The physical symptoms of Parkinson’s are all too familiar:
Parkinson’s Foundation, “Parkinson’s disease (PD) impacts people in different ways.
There are typical patterns of progression in Parkinson’s disease that are defined in stages.
Initially, tremor and other movement symptoms occur on one side of the body only. Changes in
posture, walking, and facial expressions occur. Not everyone will experience all the symptoms of
Parkinson’s, and if they do, they won’t necessarily experience them in quite the same order or at
the same intensity.” (parkinson.org/Understanding-Parkinsons/What-is-Parkinsons/Stages-of-Parkinsons)
The mental manifestations may be less familiar:
Depression, Anxiety, Apathy, Psychosis
These are the four most common mental health symptoms seen in Parkinson’s (PD). It is
no wonder that loved ones thrust into the caregiver role become concerned.
D. Aarsland, L. Marsh, A. Schrag, ” Approximately 30–40% of patients with PD have
significant depressive symptoms. Anxiety affects up to 40%. Symptoms of both depression and
anxiety can be particularly severe but respond to antiparkinsonian medication.”
What do these mental health issues look like- National Institutes of Health?
“Features of depression can be present in varying combinations but many of these, such
as altered appetite or sleep, weight change, loss of libido, psychomotor retardation, reduced
memory and loss of energy.”
“The most common anxiety disorders in PD are panic attacks (often during off-periods),
generalized anxiety disorder (GAD), simple and social phobias.”
Apathy symptoms in the absence of depression occur in 4% to 30% (14% average
“The full spectrum of features seen in PD psychosis, including hallucinations and
delusions and the “minor” phenomena of illusions, `passage hallucinations’ and `sense of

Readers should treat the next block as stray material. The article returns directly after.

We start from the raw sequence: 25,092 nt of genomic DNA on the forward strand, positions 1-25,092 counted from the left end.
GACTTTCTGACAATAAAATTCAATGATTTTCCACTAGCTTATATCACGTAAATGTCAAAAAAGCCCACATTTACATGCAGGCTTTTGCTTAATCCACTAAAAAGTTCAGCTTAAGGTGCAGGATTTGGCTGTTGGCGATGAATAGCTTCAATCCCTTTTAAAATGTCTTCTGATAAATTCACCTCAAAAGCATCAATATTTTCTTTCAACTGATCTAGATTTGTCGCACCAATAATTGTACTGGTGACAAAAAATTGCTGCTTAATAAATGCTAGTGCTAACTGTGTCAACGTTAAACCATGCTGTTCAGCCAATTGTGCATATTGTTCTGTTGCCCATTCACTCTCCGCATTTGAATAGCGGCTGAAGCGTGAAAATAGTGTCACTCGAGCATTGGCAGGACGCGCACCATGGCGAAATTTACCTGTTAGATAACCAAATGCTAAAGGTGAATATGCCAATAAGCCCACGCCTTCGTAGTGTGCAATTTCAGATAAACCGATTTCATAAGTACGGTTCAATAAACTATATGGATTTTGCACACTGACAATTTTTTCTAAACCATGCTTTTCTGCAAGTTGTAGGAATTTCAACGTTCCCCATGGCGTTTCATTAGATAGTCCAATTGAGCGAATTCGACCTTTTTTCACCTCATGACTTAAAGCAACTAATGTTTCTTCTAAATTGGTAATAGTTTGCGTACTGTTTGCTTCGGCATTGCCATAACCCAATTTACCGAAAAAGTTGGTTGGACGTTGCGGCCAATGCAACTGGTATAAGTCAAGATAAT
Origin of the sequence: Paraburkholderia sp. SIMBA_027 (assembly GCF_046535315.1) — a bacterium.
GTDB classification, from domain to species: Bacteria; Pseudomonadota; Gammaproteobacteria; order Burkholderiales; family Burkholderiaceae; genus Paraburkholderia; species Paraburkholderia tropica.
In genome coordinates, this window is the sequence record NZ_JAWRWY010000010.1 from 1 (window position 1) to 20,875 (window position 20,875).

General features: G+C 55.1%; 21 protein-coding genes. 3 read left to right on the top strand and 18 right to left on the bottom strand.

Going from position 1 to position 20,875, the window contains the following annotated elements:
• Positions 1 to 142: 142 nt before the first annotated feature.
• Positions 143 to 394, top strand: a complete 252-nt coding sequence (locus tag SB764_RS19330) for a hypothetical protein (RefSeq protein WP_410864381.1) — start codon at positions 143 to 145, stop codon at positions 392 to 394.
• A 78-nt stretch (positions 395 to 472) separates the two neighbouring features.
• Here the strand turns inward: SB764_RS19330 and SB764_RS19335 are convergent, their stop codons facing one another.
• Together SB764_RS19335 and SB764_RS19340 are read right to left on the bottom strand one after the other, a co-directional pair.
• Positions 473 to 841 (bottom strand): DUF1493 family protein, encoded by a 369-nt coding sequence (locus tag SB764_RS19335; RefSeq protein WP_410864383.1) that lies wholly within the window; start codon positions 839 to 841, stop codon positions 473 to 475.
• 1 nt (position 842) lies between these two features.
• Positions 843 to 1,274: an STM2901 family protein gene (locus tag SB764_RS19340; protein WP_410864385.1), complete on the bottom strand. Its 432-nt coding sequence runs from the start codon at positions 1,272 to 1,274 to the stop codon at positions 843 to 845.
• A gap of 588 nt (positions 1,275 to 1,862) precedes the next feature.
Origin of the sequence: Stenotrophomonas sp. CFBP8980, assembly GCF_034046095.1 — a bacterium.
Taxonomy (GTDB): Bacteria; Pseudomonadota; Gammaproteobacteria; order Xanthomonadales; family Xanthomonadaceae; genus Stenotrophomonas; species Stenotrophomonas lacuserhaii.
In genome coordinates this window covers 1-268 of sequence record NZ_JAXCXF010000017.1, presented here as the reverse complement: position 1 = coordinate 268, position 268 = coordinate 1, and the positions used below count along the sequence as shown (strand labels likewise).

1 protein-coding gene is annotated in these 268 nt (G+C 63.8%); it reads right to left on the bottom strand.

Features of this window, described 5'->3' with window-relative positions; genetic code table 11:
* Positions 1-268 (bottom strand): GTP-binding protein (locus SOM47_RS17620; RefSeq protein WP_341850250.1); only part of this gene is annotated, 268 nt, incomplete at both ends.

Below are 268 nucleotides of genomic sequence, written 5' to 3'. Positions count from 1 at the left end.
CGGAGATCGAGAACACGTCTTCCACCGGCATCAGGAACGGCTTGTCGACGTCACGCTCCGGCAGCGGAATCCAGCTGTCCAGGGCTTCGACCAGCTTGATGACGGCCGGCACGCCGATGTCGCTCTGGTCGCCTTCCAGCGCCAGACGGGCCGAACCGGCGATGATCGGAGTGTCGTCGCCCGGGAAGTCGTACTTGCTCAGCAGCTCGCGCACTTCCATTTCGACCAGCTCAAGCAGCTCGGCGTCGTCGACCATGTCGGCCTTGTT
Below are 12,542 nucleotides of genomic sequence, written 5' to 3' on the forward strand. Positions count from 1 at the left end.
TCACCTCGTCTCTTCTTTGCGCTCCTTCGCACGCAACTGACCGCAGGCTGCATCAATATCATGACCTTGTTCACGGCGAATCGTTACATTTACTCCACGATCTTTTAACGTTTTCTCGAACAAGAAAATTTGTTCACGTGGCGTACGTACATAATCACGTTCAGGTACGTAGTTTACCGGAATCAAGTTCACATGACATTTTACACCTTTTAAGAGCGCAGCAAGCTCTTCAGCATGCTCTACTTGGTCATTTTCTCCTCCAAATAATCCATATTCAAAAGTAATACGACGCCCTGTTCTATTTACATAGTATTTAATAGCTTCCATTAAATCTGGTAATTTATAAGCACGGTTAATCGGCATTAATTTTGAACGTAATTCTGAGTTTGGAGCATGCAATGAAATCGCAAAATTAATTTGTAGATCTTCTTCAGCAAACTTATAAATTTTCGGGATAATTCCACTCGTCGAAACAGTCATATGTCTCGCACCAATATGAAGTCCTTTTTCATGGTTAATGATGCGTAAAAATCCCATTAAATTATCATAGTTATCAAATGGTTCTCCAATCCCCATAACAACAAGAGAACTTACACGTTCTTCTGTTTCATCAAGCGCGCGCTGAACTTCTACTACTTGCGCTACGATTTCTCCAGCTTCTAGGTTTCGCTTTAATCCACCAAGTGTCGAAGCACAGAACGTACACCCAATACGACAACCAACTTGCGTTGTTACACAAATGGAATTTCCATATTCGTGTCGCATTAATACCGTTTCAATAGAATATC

National Institutes of Health (www.ncbi.nlm.nih.gov/pmc/articles/PMC2787875/)
As a caregiver of someone with Parkinson’s disease, you have a lot to do:
• You help maintain the quality of life for your loved one.
• You educate yourself about symptoms, treatments, and the progression of the disease.
• You keep track of appointments with the doctor, medication schedules, and exercise.
• You offer the love and support necessary to meet the challenges of Parkinson’s Disease
7 Caregiver Helps- WebMD:
• Take time for yourself. Make sure you have time to relax. If necessary, enlist the help
of other family members or even hire someone to assist you in providing care.
• Learn as much as you can about your loved one’s disease. That way you’ll
understand what changes to expect in your loved one’s behavior or symptoms
and how you can best help when those changes occur.
• Let your loved one participate. Don’t try to do everything for your loved one.
Allow him or her the time to complete daily activities on his or her own, such
• Consult your loved one about his or her family affairs. Although it’s not easy to
discuss these topics, you should be informed of your loved one’s wishes regarding a living will, durable power of attorney, and do-not-resuscitate (DNR) order.
• Set realistic goals for yourself and your loved one. Don’t attempt to do
everything. By setting attainable goals, you are setting everyone up for success
rather than disappointment.
• Do not put your life on hold. Continue to meet with friends, participate in
hobbies or groups, and maintain a schedule as normal as possible.
You will not only feel more energized, you will be less likely to feel
• Have someone you can talk to. You are there to listen to and support your loved
one, but you also need a support person. Talk openly and honestly
with a friend or family member. If that’s not possible, join a support
group. Understanding that you are not alone and that someone else is
in a similar situation helps you to feel nurtured.
(Reviewed by Richard Senelick, MD on September 03, 2016 Coping Tips for Caregivers of Those With
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